Lately, my personal training company has been doing a lot of work with triathletes and marathon runners. To most of us (myself included), these people represent the pinnacle of dedication in physical fitness. As someone who is obviously passionate about working out, it boggles even me to think about running for three or more hours straight or - beyond that - the Iron Man athletes who run, swim and bike non stop for over 12 hours! The dedication, sacrifice and time spent that these athletes give to their endeavor is all encompassing.
What I have found quite interesting, though, is one of the overwhelming goals that many of these amazing athletes have is actually changing their body composition and "looking like" a stereotypical "athlete." I was talking with someone the other day who just completed an Iron Man - perhaps the pinnacle of endurance athletics - and she was describing her surprise, and frustration, that while she is undoubtedly an unrivaled athlete - she could not see her abs!
At first, it may seem puzzling as to how someone with such athletic prowess can not have the muscular and toned body type he or she desires but once you look at the concept a little closer, it actually isn't that surprising. Long distance, long duration cardiovascular activity is fueled by carbohydrates. Once the body's storage of carbohydrates is depleted, the next step is that muscle is actually broken down and turned into glucose (a type of carbohydrate). So, imagine running, biking and swimming for 14 hours straight. After a certain point in time, muscle is inevitably going to be broken down and that is going to compromise getting that lean, toned and defined body.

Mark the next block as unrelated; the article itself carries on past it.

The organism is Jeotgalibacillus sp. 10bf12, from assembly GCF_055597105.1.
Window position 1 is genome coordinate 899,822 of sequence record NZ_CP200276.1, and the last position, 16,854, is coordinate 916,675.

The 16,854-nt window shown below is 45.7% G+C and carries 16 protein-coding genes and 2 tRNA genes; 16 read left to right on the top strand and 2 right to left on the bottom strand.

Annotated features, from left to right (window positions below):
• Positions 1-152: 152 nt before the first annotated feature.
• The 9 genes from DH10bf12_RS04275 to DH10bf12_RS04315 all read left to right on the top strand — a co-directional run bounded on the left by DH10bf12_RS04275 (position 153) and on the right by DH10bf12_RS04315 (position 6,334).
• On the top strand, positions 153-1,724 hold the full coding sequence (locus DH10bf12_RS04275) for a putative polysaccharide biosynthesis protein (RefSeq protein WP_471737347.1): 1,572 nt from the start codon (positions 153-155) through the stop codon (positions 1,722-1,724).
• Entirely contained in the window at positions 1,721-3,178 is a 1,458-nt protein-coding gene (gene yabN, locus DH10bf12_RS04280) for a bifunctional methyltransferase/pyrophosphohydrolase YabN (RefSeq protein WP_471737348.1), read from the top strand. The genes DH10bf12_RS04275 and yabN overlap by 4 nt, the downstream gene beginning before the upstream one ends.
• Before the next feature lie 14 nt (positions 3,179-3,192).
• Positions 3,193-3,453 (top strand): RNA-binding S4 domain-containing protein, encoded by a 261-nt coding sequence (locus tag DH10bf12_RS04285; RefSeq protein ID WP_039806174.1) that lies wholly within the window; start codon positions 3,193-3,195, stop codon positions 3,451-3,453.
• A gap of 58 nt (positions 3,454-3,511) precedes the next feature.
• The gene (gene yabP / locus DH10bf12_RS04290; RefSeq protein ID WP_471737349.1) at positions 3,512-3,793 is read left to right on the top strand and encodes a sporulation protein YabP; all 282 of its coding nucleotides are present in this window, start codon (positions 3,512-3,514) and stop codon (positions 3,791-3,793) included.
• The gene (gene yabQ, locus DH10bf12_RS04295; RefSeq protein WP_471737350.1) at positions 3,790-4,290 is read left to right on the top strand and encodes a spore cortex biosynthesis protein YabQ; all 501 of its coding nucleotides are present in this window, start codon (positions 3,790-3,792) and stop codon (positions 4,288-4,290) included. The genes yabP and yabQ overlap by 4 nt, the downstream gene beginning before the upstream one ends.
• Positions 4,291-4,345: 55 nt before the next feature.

Obviously not all of us aspire to be marathon runners with six packs, so how does this apply to the average person? As I've said in a few articles before, focus less on the amount of time spent doing cardio and more on fast paced, efficient weight training combined with short duration, high intensity cardio - and of course, make sure your diet supports your goals!
Ironically, sometimes it requires doing a lot less to look like an athlete that does a lot more.